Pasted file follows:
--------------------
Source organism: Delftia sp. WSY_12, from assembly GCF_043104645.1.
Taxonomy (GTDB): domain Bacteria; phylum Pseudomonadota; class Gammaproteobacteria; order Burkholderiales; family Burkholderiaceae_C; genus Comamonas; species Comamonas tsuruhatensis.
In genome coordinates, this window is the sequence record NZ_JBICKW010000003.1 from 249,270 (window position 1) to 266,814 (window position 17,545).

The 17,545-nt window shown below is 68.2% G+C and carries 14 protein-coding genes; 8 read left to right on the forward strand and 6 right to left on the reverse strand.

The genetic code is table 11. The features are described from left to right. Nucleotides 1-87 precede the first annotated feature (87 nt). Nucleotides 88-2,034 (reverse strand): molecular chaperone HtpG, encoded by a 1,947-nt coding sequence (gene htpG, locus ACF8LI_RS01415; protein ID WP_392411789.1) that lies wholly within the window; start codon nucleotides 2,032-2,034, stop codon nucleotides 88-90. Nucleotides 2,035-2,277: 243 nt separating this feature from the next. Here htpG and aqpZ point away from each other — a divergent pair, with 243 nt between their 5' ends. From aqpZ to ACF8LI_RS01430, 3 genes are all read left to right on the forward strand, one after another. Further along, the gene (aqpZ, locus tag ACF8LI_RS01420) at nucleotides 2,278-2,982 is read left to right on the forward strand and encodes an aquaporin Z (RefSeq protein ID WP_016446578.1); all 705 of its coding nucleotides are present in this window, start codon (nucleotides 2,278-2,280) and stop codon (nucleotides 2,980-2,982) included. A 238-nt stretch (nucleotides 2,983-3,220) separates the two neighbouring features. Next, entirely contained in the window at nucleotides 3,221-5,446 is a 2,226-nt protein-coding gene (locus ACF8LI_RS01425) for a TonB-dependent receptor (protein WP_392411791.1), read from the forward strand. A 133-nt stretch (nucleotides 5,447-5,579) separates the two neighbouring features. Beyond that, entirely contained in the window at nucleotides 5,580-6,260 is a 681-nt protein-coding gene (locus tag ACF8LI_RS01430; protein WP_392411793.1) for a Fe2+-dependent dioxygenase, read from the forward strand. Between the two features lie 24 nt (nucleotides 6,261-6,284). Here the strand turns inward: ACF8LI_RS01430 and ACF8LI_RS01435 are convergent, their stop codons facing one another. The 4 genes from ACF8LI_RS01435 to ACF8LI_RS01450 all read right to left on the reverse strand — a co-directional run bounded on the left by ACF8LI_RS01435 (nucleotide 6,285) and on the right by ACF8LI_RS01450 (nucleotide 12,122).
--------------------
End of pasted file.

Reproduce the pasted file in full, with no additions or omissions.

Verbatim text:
Source organism: Delftia sp. WSY_12, from assembly GCF_043104645.1.
Taxonomy (GTDB): domain Bacteria; phylum Pseudomonadota; class Gammaproteobacteria; order Burkholderiales; family Burkholderiaceae_C; genus Comamonas; species Comamonas tsuruhatensis.
In genome coordinates, this window is the sequence record NZ_JBICKW010000003.1 from 249,270 (window position 1) to 266,814 (window position 17,545).

The 17,545-nt window shown below is 68.2% G+C and carries 14 protein-coding genes; 8 read left to right on the forward strand and 6 right to left on the reverse strand.

The genetic code is table 11. The features are described from left to right. Nucleotides 1-87 precede the first annotated feature (87 nt). Nucleotides 88-2,034 (reverse strand): molecular chaperone HtpG, encoded by a 1,947-nt coding sequence (gene htpG, locus ACF8LI_RS01415; protein ID WP_392411789.1) that lies wholly within the window; start codon nucleotides 2,032-2,034, stop codon nucleotides 88-90. Nucleotides 2,035-2,277: 243 nt separating this feature from the next. Here htpG and aqpZ point away from each other — a divergent pair, with 243 nt between their 5' ends. From aqpZ to ACF8LI_RS01430, 3 genes are all read left to right on the forward strand, one after another. Further along, the gene (aqpZ, locus tag ACF8LI_RS01420) at nucleotides 2,278-2,982 is read left to right on the forward strand and encodes an aquaporin Z (RefSeq protein ID WP_016446578.1); all 705 of its coding nucleotides are present in this window, start codon (nucleotides 2,278-2,280) and stop codon (nucleotides 2,980-2,982) included. A 238-nt stretch (nucleotides 2,983-3,220) separates the two neighbouring features. Next, entirely contained in the window at nucleotides 3,221-5,446 is a 2,226-nt protein-coding gene (locus ACF8LI_RS01425) for a TonB-dependent receptor (protein WP_392411791.1), read from the forward strand. A 133-nt stretch (nucleotides 5,447-5,579) separates the two neighbouring features. Beyond that, entirely contained in the window at nucleotides 5,580-6,260 is a 681-nt protein-coding gene (locus tag ACF8LI_RS01430; protein WP_392411793.1) for a Fe2+-dependent dioxygenase, read from the forward strand. Between the two features lie 24 nt (nucleotides 6,261-6,284). Here the strand turns inward: ACF8LI_RS01430 and ACF8LI_RS01435 are convergent, their stop codons facing one another. The 4 genes from ACF8LI_RS01435 to ACF8LI_RS01450 all read right to left on the reverse strand — a co-directional run bounded on the left by ACF8LI_RS01435 (nucleotide 6,285) and on the right by ACF8LI_RS01450 (nucleotide 12,122).